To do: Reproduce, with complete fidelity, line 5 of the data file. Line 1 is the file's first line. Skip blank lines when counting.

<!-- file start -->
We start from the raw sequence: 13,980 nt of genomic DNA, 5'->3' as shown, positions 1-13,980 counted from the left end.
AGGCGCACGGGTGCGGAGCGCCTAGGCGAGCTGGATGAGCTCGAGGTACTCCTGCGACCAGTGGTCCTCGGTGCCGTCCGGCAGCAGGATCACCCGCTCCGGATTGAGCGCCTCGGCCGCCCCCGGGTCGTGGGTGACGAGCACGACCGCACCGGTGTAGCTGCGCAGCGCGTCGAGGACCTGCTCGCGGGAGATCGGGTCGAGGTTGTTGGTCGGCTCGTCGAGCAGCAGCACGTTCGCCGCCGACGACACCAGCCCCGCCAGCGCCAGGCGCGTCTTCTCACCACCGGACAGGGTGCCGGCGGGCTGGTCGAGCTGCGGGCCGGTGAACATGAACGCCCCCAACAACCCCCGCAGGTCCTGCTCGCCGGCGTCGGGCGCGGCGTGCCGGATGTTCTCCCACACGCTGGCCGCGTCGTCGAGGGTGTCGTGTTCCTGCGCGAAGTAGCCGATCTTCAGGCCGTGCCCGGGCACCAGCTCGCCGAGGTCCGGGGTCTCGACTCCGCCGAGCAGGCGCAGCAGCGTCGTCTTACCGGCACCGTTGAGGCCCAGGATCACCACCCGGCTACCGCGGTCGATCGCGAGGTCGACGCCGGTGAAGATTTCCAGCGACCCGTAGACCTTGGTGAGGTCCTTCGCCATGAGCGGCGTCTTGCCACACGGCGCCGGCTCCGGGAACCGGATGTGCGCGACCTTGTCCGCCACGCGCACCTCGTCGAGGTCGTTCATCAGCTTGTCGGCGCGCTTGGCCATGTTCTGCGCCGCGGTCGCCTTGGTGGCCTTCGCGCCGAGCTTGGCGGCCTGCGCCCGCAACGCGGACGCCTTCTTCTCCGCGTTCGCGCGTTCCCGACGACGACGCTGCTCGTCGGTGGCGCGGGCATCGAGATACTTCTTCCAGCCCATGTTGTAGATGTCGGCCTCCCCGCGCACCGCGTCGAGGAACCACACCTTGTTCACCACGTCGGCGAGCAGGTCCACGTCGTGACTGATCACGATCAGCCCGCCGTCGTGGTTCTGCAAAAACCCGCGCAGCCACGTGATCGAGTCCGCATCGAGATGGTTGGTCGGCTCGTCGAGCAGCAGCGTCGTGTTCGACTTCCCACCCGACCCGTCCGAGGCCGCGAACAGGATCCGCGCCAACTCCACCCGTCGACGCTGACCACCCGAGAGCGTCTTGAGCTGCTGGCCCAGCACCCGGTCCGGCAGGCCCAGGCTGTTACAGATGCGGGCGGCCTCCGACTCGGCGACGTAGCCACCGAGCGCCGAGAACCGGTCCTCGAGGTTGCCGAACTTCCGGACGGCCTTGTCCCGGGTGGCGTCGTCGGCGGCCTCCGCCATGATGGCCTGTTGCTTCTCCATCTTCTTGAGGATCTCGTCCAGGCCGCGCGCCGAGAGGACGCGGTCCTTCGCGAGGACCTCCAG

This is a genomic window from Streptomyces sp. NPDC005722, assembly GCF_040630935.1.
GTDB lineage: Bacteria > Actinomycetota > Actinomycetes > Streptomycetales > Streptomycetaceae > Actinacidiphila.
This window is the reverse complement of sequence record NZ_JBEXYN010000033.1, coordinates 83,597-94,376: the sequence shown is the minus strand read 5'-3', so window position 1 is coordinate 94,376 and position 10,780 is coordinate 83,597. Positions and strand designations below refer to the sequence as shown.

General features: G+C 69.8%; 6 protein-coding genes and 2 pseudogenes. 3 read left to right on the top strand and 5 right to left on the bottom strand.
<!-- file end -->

This window is the reverse complement of sequence record NZ_JBEXYN010000033.1, coordinates 83,597-94,376: the sequence shown is the minus strand read 5'-3', so window position 1 is coordinate 94,376 and position 10,780 is coordinate 83,597. Positions and strand designations below refer to the sequence as shown.